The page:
Invoke-Sqlcmd : Exception of type 'System.OutOfMemoryException' was thrown

I was working on a big project of mine, automating some kind of data collection from SQL Server with PowerShell by using Invoke-SQLCMD. One of the most annoying error message I got was the following:

Invoke-Sqlcmd : The pipeline has been stopped. At C:\script.ps1:52 char:19 + $result = Invoke-Sqlcmd -QueryTimeout 300 -InputFile $input -ServerInsta ... + ~~~~~~~~~~~~~~~~~~~~~~~~~~~~~~~~~~~~~~~~~~~~~~~~~~~~~~~~~~~~~~~~~~~~~~~~~~~~~~~~ + CategoryInfo : InvalidOperation: (:) [Invoke-Sqlcmd], PipelineStoppedException + FullyQualifiedErrorId : SqlExectionError,Microsoft.SqlServer.Management.PowerShell.GetScriptCommand Invoke-Sqlcmd : Exception of type 'System.OutOfMemoryException' was thrown. At C:\script.ps1:52 char:19 + $result = Invoke-Sqlcmd -QueryTimeout 300 -InputFile $input -ServerInsta ... + ~~~~~~~~~~~~~~~~~~~~~~~~~~~~~~~~~~~~~~~~~~~~~~~~~~~~~~~~~~~~~~~~~~~~~~~~~~~~~~~~ + CategoryInfo : InvalidOperation: (:) [Invoke-Sqlcmd], OutOfMemoryException + FullyQualifiedErrorId : SqlServerError,Microsoft.SqlServer.Management.PowerShell.GetScriptCommand

Well, I was using Google/Bing finding answer to this problem, but I have had no luck. It took me a hour to realize that there must be something wrong with my data and not the script! I was right!

Let’s try to run the following PowerShell script:

Invoke-Sqlcmd -QueryTimeout 0 -Query "select * from sys.dm_exec_cached_plans" -ServerInstance ".\DEV01" -MaxBinaryLength  ([int]::MaxValue) -MaxCharLength  ([int]::MaxValue)


You will have the same out fo memory exception as above. You can ask why because you get the result w/o any error in SSMS. Well, SSMS is a much better product, it is able to deal with varbinary data type! Yes, the problem is the result set contans varbinary data and currently all version of PowerShell (up to V3) do not support it.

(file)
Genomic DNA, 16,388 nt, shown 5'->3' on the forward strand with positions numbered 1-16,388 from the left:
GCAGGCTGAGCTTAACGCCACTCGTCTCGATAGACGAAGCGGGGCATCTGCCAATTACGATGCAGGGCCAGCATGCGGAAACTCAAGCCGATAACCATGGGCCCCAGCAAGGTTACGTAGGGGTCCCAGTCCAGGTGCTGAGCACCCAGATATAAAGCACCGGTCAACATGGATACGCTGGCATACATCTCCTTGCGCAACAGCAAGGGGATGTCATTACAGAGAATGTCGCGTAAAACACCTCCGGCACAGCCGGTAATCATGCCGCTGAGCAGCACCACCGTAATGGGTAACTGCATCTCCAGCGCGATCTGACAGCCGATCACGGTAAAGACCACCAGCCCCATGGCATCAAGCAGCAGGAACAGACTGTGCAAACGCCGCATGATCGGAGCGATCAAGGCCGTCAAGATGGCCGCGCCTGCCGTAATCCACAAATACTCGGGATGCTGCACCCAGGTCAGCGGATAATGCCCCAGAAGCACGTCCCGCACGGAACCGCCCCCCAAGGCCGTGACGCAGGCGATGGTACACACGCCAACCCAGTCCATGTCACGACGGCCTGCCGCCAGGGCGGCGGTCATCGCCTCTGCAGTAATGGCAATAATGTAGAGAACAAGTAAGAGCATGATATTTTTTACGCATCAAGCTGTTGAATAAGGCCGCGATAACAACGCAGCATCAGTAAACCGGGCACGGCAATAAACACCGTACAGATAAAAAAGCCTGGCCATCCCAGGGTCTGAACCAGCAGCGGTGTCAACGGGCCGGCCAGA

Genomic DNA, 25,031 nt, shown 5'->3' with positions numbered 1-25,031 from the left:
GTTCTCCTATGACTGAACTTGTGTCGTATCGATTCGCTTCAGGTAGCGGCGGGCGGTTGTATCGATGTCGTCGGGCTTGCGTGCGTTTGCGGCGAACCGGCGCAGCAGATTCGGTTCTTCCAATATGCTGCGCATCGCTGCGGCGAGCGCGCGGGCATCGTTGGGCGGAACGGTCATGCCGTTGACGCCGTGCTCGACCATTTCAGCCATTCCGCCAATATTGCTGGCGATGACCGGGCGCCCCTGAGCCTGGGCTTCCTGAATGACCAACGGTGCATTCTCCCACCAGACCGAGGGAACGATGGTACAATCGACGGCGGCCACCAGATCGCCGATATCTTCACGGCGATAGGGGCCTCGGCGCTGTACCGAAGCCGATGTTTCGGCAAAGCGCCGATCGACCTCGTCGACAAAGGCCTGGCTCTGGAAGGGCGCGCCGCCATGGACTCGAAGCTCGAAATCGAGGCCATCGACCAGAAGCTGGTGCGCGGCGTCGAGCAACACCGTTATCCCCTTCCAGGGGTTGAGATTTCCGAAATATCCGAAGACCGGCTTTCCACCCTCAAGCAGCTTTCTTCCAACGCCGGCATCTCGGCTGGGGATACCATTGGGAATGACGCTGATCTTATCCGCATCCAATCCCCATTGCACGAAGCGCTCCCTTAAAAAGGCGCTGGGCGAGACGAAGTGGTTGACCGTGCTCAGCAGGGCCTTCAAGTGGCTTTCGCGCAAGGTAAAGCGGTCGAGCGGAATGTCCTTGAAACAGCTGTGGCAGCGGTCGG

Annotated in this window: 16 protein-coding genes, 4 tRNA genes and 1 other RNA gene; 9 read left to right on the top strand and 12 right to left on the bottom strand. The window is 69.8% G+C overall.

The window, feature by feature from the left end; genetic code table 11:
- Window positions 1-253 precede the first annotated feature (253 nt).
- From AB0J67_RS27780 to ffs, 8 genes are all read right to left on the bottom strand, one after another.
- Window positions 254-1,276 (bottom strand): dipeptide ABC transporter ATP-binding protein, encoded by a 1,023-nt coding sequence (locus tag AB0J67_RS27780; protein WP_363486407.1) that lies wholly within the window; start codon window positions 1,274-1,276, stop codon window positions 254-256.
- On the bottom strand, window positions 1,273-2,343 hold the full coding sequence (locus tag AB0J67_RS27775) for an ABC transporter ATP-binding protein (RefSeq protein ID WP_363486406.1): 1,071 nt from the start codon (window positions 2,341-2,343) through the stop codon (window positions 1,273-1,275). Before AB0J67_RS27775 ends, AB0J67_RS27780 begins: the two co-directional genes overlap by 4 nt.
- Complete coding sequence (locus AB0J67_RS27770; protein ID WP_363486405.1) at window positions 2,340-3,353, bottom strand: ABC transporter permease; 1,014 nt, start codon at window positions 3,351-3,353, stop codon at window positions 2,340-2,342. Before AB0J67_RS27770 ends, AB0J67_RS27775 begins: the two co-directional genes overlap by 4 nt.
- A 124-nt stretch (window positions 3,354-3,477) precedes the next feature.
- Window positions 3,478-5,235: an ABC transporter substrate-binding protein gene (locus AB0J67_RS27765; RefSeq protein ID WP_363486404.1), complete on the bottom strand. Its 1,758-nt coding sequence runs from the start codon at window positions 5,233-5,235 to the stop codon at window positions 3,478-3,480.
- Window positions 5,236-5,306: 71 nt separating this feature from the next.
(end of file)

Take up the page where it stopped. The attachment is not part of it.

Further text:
Okay, what can I do? Answer is not really straightforward, but can be solved. You need to convert varbinary to a text type. Well a simple CAST or CONVERT will result unreadable character strings and will not be able to use them for the same purpose as the varbinary type.

I have reused a solution from a login copy script written by Robert L. Davis (T | B): based on this article, I rewrote the script as follows:

	'0x' + CAST('' As XML).value('xs:hexBinary(sql:column("memory_object_address"))', 'nvarchar(300)') AS [memory_object_address],
	'0x' + CAST('' As XML).value('xs:hexBinary(sql:column("plan_handle"))', 'nvarchar(300)') AS [plan_handle], 
	sys.dm_exec_cached_plans cp


Well, this  time worked.

Enjoy! ;-)

Comments (2) -

  • Bécsy Márk

    7/19/2013 12:01:02 PM | Reply

      convert(nvarchar(300), memory_object_address, 1) as memory_object_address,
      convert(nvarchar(300), plan_handle, 1) as plan_handle

    Egy egyszerűbb varbinary -> nvarchar konvertálás ;)

  • Berke János

    7/19/2013 12:21:07 PM | Reply

    Ez se rossz Márk, a harmadik paraméter - style - elkerülte a figyelmemet ;)

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